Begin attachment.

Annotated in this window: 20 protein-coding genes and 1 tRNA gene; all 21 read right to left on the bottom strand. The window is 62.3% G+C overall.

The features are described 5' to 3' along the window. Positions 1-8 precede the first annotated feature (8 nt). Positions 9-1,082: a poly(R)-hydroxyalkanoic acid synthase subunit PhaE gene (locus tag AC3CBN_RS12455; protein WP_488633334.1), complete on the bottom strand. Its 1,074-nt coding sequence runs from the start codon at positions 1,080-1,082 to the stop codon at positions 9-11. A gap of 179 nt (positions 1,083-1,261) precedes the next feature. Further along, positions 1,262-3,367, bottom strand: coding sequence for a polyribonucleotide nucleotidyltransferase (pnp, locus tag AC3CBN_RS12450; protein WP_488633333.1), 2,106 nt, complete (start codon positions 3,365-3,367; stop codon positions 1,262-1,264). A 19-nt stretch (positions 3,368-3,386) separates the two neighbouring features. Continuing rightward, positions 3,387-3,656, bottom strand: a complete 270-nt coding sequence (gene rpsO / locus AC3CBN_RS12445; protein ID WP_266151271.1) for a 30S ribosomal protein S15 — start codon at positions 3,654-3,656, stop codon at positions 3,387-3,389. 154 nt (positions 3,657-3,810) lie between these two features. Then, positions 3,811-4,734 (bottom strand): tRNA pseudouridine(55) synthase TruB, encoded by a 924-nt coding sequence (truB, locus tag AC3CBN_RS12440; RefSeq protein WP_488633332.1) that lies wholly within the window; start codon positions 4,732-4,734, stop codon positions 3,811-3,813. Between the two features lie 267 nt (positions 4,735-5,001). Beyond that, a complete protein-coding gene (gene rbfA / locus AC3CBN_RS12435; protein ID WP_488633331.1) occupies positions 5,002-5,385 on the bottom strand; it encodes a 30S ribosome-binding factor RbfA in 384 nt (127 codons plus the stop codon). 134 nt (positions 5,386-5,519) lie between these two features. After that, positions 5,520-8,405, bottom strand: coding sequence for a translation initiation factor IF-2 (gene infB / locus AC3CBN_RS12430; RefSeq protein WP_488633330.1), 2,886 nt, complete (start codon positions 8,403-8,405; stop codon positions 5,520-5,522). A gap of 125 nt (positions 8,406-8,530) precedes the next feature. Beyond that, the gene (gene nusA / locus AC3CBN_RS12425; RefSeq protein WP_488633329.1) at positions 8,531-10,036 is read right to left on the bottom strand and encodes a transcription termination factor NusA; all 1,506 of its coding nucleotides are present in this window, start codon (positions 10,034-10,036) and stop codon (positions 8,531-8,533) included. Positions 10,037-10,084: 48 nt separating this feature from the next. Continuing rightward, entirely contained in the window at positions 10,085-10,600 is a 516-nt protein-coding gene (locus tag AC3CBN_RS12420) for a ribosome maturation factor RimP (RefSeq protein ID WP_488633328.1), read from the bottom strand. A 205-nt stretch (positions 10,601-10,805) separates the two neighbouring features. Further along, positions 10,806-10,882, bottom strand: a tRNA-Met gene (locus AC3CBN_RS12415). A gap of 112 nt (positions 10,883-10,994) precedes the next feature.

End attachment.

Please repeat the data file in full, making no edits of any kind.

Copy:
Annotated in this window: 20 protein-coding genes and 1 tRNA gene; all 21 read right to left on the bottom strand. The window is 62.3% G+C overall.

The features are described 5' to 3' along the window. Positions 1-8 precede the first annotated feature (8 nt). Positions 9-1,082: a poly(R)-hydroxyalkanoic acid synthase subunit PhaE gene (locus tag AC3CBN_RS12455; protein WP_488633334.1), complete on the bottom strand. Its 1,074-nt coding sequence runs from the start codon at positions 1,080-1,082 to the stop codon at positions 9-11. A gap of 179 nt (positions 1,083-1,261) precedes the next feature. Further along, positions 1,262-3,367, bottom strand: coding sequence for a polyribonucleotide nucleotidyltransferase (pnp, locus tag AC3CBN_RS12450; protein WP_488633333.1), 2,106 nt, complete (start codon positions 3,365-3,367; stop codon positions 1,262-1,264). A 19-nt stretch (positions 3,368-3,386) separates the two neighbouring features. Continuing rightward, positions 3,387-3,656, bottom strand: a complete 270-nt coding sequence (gene rpsO / locus AC3CBN_RS12445; protein ID WP_266151271.1) for a 30S ribosomal protein S15 — start codon at positions 3,654-3,656, stop codon at positions 3,387-3,389. 154 nt (positions 3,657-3,810) lie between these two features. Then, positions 3,811-4,734 (bottom strand): tRNA pseudouridine(55) synthase TruB, encoded by a 924-nt coding sequence (truB, locus tag AC3CBN_RS12440; RefSeq protein WP_488633332.1) that lies wholly within the window; start codon positions 4,732-4,734, stop codon positions 3,811-3,813. Between the two features lie 267 nt (positions 4,735-5,001). Beyond that, a complete protein-coding gene (gene rbfA / locus AC3CBN_RS12435; protein ID WP_488633331.1) occupies positions 5,002-5,385 on the bottom strand; it encodes a 30S ribosome-binding factor RbfA in 384 nt (127 codons plus the stop codon). 134 nt (positions 5,386-5,519) lie between these two features. After that, positions 5,520-8,405, bottom strand: coding sequence for a translation initiation factor IF-2 (gene infB / locus AC3CBN_RS12430; RefSeq protein WP_488633330.1), 2,886 nt, complete (start codon positions 8,403-8,405; stop codon positions 5,520-5,522). A gap of 125 nt (positions 8,406-8,530) precedes the next feature. Beyond that, the gene (gene nusA / locus AC3CBN_RS12425; RefSeq protein WP_488633329.1) at positions 8,531-10,036 is read right to left on the bottom strand and encodes a transcription termination factor NusA; all 1,506 of its coding nucleotides are present in this window, start codon (positions 10,034-10,036) and stop codon (positions 8,531-8,533) included. Positions 10,037-10,084: 48 nt separating this feature from the next. Continuing rightward, entirely contained in the window at positions 10,085-10,600 is a 516-nt protein-coding gene (locus tag AC3CBN_RS12420) for a ribosome maturation factor RimP (RefSeq protein ID WP_488633328.1), read from the bottom strand. A 205-nt stretch (positions 10,601-10,805) separates the two neighbouring features. Further along, positions 10,806-10,882, bottom strand: a tRNA-Met gene (locus AC3CBN_RS12415). A gap of 112 nt (positions 10,883-10,994) precedes the next feature.